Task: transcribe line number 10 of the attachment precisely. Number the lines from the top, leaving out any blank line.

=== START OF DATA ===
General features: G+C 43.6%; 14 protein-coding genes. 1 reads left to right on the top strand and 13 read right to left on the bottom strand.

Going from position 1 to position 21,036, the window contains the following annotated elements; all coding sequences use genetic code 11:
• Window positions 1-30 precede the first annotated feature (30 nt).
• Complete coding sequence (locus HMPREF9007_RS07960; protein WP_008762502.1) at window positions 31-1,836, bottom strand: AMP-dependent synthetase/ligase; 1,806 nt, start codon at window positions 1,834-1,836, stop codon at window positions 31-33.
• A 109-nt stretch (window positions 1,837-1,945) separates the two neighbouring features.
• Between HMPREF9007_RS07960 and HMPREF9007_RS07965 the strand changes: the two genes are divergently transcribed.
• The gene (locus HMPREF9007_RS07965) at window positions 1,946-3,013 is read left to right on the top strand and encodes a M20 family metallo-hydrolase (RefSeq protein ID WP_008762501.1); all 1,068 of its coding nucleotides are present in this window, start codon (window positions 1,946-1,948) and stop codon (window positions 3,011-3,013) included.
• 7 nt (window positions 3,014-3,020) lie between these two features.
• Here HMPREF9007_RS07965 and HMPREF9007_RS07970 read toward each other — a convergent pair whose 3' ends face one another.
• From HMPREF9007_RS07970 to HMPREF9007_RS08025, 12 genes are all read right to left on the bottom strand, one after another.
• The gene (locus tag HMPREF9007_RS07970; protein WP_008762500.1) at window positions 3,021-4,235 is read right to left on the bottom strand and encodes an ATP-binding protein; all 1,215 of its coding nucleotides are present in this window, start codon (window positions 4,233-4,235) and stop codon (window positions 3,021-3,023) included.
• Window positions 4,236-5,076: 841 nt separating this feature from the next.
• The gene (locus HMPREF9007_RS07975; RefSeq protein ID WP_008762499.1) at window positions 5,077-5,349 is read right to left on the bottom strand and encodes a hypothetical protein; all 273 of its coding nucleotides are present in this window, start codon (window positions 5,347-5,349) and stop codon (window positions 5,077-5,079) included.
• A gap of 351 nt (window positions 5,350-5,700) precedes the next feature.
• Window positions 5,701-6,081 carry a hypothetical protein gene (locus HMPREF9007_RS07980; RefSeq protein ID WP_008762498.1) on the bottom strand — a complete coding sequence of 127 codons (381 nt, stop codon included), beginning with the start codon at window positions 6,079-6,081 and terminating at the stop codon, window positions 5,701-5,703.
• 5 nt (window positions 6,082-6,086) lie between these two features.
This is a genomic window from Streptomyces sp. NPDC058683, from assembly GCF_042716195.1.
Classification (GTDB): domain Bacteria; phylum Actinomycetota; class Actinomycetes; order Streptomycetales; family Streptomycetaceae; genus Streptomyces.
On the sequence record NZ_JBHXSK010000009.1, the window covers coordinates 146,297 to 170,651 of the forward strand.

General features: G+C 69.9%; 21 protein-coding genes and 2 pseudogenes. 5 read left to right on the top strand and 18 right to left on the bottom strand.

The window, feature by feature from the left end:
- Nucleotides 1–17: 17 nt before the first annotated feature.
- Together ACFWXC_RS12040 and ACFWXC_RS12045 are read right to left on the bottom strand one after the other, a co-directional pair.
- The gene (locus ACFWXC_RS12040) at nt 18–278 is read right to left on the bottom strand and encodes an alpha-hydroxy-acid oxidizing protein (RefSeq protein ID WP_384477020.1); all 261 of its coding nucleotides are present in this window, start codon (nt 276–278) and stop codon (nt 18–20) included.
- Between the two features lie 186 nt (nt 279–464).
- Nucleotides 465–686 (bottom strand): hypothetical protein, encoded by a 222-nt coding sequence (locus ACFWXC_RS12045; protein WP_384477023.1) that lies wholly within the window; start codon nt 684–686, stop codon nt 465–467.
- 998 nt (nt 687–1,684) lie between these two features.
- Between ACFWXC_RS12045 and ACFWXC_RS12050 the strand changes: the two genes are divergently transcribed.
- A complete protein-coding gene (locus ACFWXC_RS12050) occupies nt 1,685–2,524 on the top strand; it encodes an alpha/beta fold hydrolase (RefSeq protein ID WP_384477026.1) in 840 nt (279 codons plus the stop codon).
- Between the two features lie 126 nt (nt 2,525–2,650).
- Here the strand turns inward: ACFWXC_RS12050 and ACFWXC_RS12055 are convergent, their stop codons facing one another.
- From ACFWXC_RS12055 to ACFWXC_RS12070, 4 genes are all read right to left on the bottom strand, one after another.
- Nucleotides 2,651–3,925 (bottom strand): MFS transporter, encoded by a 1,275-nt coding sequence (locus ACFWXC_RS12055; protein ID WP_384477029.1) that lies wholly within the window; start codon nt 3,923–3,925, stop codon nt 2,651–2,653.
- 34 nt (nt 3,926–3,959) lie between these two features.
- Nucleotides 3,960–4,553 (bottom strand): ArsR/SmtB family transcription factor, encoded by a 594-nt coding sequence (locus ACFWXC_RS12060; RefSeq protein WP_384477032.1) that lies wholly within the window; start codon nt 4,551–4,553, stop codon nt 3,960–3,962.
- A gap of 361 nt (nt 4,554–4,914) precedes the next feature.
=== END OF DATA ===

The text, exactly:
• From HMPREF9007_RS07970 to HMPREF9007_RS08025, 12 genes are all read right to left on the bottom strand, one after another.